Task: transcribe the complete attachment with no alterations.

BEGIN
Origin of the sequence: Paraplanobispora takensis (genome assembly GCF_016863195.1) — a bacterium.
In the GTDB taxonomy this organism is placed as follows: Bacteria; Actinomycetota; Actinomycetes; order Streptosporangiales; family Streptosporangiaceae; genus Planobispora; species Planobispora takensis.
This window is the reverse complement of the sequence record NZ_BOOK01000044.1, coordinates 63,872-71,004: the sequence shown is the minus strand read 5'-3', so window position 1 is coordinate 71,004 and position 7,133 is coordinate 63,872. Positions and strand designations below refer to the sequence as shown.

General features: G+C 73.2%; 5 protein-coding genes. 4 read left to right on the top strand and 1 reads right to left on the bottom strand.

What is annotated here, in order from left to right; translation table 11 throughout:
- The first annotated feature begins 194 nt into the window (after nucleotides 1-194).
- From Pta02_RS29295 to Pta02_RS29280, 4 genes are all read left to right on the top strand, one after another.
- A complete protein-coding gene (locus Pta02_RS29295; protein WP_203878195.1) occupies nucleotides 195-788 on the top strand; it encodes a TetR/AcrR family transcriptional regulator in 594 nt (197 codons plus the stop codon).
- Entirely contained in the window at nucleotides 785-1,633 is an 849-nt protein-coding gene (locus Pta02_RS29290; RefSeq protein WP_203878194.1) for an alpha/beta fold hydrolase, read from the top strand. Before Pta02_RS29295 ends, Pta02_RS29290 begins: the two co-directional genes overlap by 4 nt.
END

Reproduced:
Origin of the sequence: Paraplanobispora takensis (genome assembly GCF_016863195.1) — a bacterium.
In the GTDB taxonomy this organism is placed as follows: Bacteria; Actinomycetota; Actinomycetes; order Streptosporangiales; family Streptosporangiaceae; genus Planobispora; species Planobispora takensis.
This window is the reverse complement of the sequence record NZ_BOOK01000044.1, coordinates 63,872-71,004: the sequence shown is the minus strand read 5'-3', so window position 1 is coordinate 71,004 and position 7,133 is coordinate 63,872. Positions and strand designations below refer to the sequence as shown.

General features: G+C 73.2%; 5 protein-coding genes. 4 read left to right on the top strand and 1 reads right to left on the bottom strand.

What is annotated here, in order from left to right; translation table 11 throughout:
- The first annotated feature begins 194 nt into the window (after nucleotides 1-194).
- From Pta02_RS29295 to Pta02_RS29280, 4 genes are all read left to right on the top strand, one after another.
- A complete protein-coding gene (locus Pta02_RS29295; protein WP_203878195.1) occupies nucleotides 195-788 on the top strand; it encodes a TetR/AcrR family transcriptional regulator in 594 nt (197 codons plus the stop codon).
- Entirely contained in the window at nucleotides 785-1,633 is an 849-nt protein-coding gene (locus Pta02_RS29290; RefSeq protein WP_203878194.1) for an alpha/beta fold hydrolase, read from the top strand. Before Pta02_RS29295 ends, Pta02_RS29290 begins: the two co-directional genes overlap by 4 nt.